At her heaviest, journalist and reality star JasFly weighed nearly 300 pounds. Growing up she’d always been a bigger girl (she wore a D-cup in the 8th grade, she says) and had already been labeled fat by everyone around her. It propelled a depression that she says she’d experienced since childhood. Food had become her comfort, and punishment. “Food became so much more than what it’s supposed to be,” she says. Then, following her grandmother’s death n 2008, she decided to get up and start running around her Chicago subdivision. She’s never looked back.

The VH1 Gossip Game star spoke with about her weight-loss journey. You’ve lost 111 pounds in five years. What was the catalyst for your weight loss?
JasFly: My grandmother’s death was, for me, this incredibly heartbreaking gift. It was amazing to be with her when she left this Earth, but I also got to see first hand what happens to your body when you don’t take care of it. It was a turning point for me. I started to feel like I’ve got to do something because I was physically in a lot of pain. It hurt to lie on my stomach and I slept on my stomach. It hurt to sit in certain chairs and climb up the stairs. I was like, ‘Okay, but I’m 27. I can’t live like this at 27.’ So finally one day I was at home in the middle of the afternoon and I got up and said I’m going to go do something and I put on the only sneakers I had. They were these old beat up shoes and were totally inappropriate for any working out but those were all I had and I decided I’d walk my subdivision. I came back and decided I’d do it the next day and the next day and that started my transformation.

ESSENCE: How have you changed your lifestyle?
Jas: I eat completely different from what I ate in 2008. This happened over time. I’ve just found what works for me. I don’t eat red meat and pork but I don’t want people to think you cut out the red meat and pork and all of a sudden you’re skinny. No. It’s just been my choice. I also cut out fried foods and I try to monitor my carbs intake. But for me, it was really about making sure there were certain things that I had to eat every day. I had to have a vegetable with every meal. No soda whatsoever. I had to replace it with water. I only allow myself to drink certain types of things. I had to really change how I looked at food. More importantly, it wasn’t just what I was eating but how much I was eating. The biggest thing I ever could have done was go to Target and get a food scale because you really don’t know what four ounces of chicken looks like. The average chicken breast from Popeye’s is 8 to 9 ounces. Already with just the chicken breast you’re eating twice as much as you should be. So I had to reteach myself what the proper portions are.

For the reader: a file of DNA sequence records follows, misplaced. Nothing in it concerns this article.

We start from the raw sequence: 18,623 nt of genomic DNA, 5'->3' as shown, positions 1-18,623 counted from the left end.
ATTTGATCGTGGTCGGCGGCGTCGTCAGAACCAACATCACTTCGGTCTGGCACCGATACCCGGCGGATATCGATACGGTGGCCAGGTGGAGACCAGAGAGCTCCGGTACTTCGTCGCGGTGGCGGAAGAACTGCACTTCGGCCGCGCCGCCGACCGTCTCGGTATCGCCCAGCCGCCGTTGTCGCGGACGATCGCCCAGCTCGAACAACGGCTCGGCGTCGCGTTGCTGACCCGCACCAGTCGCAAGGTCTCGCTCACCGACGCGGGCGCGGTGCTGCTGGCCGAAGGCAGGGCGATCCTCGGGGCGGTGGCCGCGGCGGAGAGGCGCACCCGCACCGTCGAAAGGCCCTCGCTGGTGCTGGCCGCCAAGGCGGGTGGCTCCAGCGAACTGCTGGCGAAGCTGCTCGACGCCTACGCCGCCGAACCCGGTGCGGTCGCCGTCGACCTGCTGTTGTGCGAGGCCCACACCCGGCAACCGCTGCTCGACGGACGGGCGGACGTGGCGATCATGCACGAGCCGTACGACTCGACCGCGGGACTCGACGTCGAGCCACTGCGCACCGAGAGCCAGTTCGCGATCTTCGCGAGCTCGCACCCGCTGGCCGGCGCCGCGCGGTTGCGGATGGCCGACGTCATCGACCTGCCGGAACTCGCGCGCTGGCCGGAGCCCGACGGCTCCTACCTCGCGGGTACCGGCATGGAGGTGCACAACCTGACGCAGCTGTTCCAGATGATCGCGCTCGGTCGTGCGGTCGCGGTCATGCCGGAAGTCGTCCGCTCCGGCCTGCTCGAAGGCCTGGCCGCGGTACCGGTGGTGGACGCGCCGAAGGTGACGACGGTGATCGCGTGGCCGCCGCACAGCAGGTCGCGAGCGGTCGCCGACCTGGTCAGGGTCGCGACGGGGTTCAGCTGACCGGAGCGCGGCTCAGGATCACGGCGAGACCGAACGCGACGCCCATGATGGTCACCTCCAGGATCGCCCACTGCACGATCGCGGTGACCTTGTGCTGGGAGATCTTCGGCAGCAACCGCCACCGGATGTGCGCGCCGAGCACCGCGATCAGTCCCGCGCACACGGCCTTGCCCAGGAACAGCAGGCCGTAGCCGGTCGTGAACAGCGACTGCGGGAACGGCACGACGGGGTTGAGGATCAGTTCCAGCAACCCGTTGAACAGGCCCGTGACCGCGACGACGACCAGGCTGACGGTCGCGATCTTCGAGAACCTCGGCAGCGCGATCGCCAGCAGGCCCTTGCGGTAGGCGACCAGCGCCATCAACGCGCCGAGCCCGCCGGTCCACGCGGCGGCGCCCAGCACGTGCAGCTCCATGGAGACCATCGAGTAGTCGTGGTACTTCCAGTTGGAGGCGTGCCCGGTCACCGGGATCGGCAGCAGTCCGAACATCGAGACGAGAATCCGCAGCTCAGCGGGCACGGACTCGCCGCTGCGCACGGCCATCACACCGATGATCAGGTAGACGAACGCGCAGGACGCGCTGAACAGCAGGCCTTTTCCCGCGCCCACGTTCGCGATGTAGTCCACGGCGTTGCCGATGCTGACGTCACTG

ESSENCE: How did the weight-loss change your life overall?
Jas: I got to know who I was. At the end of 100 pounds I was standing there waiting to meet myself. I had to let go of the things that allowed me to get that heavy, and when I let go of them, I let go of the person who I wasn’t and got to see the person who I [am.] So it wasn’t just confidence, it was faith, trusting myself, allowing myself to be vulnerable to even talk about it. It was so much at the end of it. It was not about the weight and never about the food. It was about everything else that allowed me to get there that I had to let go of. So life is completely different. I move fearlessly now, whereas to allow yourself to get to 300 pounds, you’re weighed by fear.

ESSENCE: In this industry you’re going to lots of events where there’s free food and drinks. How do you maintain?
Jas: It’s ok to say no. I was recently at Kanye West’s listening session and I’m standing by the bar and this woman comes up to me and says, ‘What are you drinking?’ and I said, ‘I’m not drinking!’ She responds, ‘I represent the brand of alcohol that’s here, let me pour you our signature cocktail.’ I had to forcefully tell her I’m not drinking. So I have to learn to say no, and it’s just that simple.

ESSENCE: What do you allow yourself? Do you have cheat days?
Jas: I allow myself everything and everything that I eat. It’s just about knowing when and knowing moderation because if you deny yourself from things then you instantly crave it, and then that’s all you think about, and then eventually you’re going to crack and go nuts with it. So if I want some chocolate, I’m going to have some chocolate. I’m going to try to have a small piece of chocolate or dark chocolate instead of milk chocolate, but at the end of the day, I’ll still have that piece of chocolate.

ESSENCE: What’s your workout routine?
Jas: I have a trainer now because I want to know how to get certain muscles. I’m still running, which I really enjoy. I try to run three to four times a week and then I do floor exercises and toning exercises.

ESSENCE: What would your advice be to other women who may be in the position you were once in?
Jas: Get up. You always look at the person at the top of the mountain and think wow they’re all the way up there, but they had to start somewhere. I remind myself of that every day when I look at people who are my inspiration. Just get up even if you don’t know what to do. Just get up. You’d be amazed. I’m not magical, there’s nothing more magical about me than you or the woman reading this, so if I can do this by myself without surgery or drugs or an expensive trainer then it really can be done. You just have to get up.

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